With savvy restraint, Goldfinger presents the magic of just watching three children raptly engaged in play.

READ REVIEW

HELLO, MY NAME IS TIGER

A kid who stands out for dressing as a tiger finds he's not as alone as he thought in a gentle story about making new friends.

Toby, a young boy, "liked being a cat more than a boy." Around the house, he plays the part of a frisky cat in a full-body tiger costume. At school, the imaginative play continues as he pounces on leaves, scratches in a sandbox (which, luckily, readers don't see employed as a litter box), and climbs a tree. There, he runs into trouble, remembering that cats can't climb back down. Pete, a young boy in the tree dressed as a monkey, helps out. After Toby and Pete become fast friends, they help a girl named Dottie dress up and join in as a bird named Polly. Author/illustrator Goldfinger's colored-in crayon scenes burst with energy and warmth, and she gets a lot of mileage with expressions that are little more than two dots for eyes and simple, soft lines for faces. (Among their diverse class, Toby, Pete, and Dottie all have light skin.) The costumes look cozy and textured against expansive white backgrounds in compositions that are more sophisticated in the emotional, joyful moments they convey than the sketchy style would at first suggest.

With savvy restraint, Goldfinger presents the magic of just watching three children raptly engaged in play. (Picture book. 4-8)

Pub Date: July 12, 2016

ISBN: 978-0-06-239951-9

Page Count: 40

Publisher: Harper/HarperCollins

Review Posted Online: June 1, 2016

Kirkus Reviews Issue: June 15, 2016

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This seemingly simple tale packs a satisfying emotional punch. Scarily good! (Picture book. 4-7)

LOVE MONSTER

Monster lives in Cutesville, where he feels his googly eyes make him unlovable, especially compared to all the “cute, fluffy” kittens, puppies and bunnies. He goes off to find someone who will appreciate him just the way he is…with funny and heartwarming results.

A red, scraggly, pointy-eared, arm-dragging monster with a pronounced underbite clutches his monster doll to one side of his chest, exposing a purplish blue heart on the other. His oversized eyes express his loneliness. Bright could not have created a more sympathetic and adorable character. But she further impresses with the telling of this poor chap’s journey. Since Monster is not the “moping-around sort,” he strikes out on his own to find someone who will love him. “He look[s] high” from on top of a hill, and “he look[s] low” at the bottom of the same hill. The page turn reveals a rolling (and labeled) tumbleweed on a flat stretch. Here “he look[s] middle-ish.” Careful pacing combines with dramatic design and the deadpan text to make this sad search a very funny one. When it gets dark and scary, he decides to head back home. A bus’s headlights shine on his bent figure. All seems hopeless—until the next page surprises, with a smiling, orange monster with long eyelashes and a pink heart on her chest depicted at the wheel. And “in the blink of a googly eye / everything change[s].”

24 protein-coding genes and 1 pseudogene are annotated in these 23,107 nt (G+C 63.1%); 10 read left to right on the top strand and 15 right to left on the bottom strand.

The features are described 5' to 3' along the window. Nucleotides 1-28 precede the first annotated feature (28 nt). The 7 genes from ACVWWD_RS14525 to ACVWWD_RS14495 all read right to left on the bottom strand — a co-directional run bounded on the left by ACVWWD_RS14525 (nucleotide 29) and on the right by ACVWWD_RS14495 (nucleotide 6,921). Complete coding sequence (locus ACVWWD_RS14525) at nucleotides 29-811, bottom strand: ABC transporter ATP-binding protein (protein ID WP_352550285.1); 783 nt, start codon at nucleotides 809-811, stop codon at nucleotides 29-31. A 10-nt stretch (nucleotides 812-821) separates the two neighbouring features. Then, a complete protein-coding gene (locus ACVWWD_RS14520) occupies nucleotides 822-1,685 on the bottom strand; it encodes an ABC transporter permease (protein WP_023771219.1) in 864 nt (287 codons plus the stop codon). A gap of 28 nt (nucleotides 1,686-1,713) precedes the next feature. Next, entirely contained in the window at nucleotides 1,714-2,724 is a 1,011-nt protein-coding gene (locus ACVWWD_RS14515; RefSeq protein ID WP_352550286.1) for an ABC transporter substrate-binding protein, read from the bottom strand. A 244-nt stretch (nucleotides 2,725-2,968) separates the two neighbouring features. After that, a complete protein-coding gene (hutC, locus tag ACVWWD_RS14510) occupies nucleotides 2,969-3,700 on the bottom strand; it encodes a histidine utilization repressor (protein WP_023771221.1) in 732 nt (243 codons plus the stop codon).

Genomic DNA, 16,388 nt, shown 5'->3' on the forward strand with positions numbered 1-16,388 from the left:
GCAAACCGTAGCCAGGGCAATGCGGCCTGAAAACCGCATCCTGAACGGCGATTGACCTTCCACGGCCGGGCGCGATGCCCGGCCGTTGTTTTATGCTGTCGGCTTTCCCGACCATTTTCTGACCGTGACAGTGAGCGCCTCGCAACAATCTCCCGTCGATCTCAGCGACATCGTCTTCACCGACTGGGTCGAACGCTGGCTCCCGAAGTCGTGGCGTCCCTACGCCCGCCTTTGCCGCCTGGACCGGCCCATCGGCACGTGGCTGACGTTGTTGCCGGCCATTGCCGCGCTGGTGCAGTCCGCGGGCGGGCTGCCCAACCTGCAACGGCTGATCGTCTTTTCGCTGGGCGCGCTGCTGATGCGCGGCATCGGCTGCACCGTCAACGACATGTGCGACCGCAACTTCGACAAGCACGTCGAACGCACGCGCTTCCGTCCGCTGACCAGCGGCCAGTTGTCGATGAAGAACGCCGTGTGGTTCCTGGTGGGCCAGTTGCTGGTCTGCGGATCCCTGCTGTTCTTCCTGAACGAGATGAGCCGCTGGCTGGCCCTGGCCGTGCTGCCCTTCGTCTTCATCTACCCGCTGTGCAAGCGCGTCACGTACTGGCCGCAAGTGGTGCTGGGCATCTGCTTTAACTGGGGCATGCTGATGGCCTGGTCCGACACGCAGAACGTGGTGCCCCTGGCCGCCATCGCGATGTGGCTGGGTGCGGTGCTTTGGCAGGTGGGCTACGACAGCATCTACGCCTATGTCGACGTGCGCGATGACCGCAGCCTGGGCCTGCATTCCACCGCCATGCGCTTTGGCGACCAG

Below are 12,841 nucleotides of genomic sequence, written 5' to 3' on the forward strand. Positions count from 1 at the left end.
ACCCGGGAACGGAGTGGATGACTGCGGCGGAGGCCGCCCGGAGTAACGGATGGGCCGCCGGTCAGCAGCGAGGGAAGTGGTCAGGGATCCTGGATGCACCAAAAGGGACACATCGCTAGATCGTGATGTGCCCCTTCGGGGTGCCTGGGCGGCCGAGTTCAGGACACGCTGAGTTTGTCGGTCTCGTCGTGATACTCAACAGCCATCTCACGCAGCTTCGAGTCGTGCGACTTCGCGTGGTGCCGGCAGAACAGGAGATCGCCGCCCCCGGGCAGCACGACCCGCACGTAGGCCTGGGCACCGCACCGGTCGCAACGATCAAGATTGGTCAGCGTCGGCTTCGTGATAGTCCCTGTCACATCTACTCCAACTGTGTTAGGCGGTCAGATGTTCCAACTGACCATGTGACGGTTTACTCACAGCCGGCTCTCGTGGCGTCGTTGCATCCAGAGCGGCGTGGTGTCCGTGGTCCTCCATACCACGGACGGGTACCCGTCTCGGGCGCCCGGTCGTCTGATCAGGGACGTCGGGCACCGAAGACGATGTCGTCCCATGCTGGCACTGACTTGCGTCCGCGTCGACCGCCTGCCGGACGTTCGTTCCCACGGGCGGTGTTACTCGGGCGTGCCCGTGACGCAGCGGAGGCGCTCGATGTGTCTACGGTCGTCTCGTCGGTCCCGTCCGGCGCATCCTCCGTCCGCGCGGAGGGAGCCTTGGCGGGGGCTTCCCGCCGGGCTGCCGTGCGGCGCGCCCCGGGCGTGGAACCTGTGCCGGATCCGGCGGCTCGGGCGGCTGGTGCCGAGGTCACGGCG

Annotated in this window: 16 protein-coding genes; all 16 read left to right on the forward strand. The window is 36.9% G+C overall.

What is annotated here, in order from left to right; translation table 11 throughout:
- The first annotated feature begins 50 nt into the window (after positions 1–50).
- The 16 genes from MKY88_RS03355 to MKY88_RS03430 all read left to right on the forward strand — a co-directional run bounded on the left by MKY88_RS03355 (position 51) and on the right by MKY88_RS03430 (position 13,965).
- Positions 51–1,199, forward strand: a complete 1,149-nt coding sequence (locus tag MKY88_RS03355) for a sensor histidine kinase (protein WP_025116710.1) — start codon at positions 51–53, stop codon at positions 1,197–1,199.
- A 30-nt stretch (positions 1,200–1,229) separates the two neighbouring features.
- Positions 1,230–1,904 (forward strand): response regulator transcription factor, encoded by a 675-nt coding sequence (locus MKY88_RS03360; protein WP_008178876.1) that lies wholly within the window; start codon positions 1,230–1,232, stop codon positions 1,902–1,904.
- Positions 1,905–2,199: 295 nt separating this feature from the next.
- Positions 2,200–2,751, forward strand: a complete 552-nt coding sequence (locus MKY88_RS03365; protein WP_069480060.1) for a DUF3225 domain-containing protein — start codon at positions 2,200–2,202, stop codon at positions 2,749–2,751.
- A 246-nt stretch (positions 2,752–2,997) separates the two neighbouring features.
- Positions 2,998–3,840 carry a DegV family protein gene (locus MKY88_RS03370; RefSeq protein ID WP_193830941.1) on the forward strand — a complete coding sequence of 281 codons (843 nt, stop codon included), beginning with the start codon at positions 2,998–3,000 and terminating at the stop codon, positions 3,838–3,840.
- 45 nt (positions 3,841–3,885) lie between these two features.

This seemingly simple tale packs a satisfying emotional punch. Scarily good! (Picture book. 4-7)

Pub Date: Dec. 31, 2013

ISBN: 978-0-374-34646-1

Page Count: 32

Publisher: Farrar, Straus and Giroux

Review Posted Online: Sept. 18, 2013

Kirkus Reviews Issue: Oct. 1, 2013

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As insubstantial as hot air.

THE WORLD NEEDS WHO YOU WERE MADE TO BE

A diverse cast of children first makes a fleet of hot air balloons and then takes to the sky in them.

Lifestyle maven Gaines uses this activity as a platform to celebrate diversity in learning and working styles. Some people like to work together; others prefer a solo process. Some take pains to plan extensively; others know exactly what they want and jump right in. Some apply science; others demonstrate artistic prowess. But “see how beautiful it can be when / our differences share the same sky?” Double-page spreads leading up to this moment of liftoff are laid out such that rhyming abcb quatrains typically contain one or two opposing concepts: “Some of us are teachers / and share what we know. / But all of us are learners. / Together is how we grow!” In the accompanying illustration, a bespectacled, Asian-presenting child at a blackboard lectures the other children on “balloon safety.” Gaines’ text has the ring of sincerity, but the sentiment is hardly an original one, and her verse frequently sacrifices scansion for rhyme. Sometimes it abandons both: “We may not look / or work or think the same, / but we all have an / important part to play.” Swaney’s delicate, pastel-hued illustrations do little to expand on the text, but they are pretty. (This book was reviewed digitally with 11.2-by-18.6-inch double-page spreads viewed at 70.7% of actual size.)

As insubstantial as hot air. (Picture book. 4-8)

Pub Date: Nov. 10, 2020

ISBN: 978-1-4003-1423-2

Page Count: 32

Publisher: Tommy Nelson

Review Posted Online: Jan. 19, 2021

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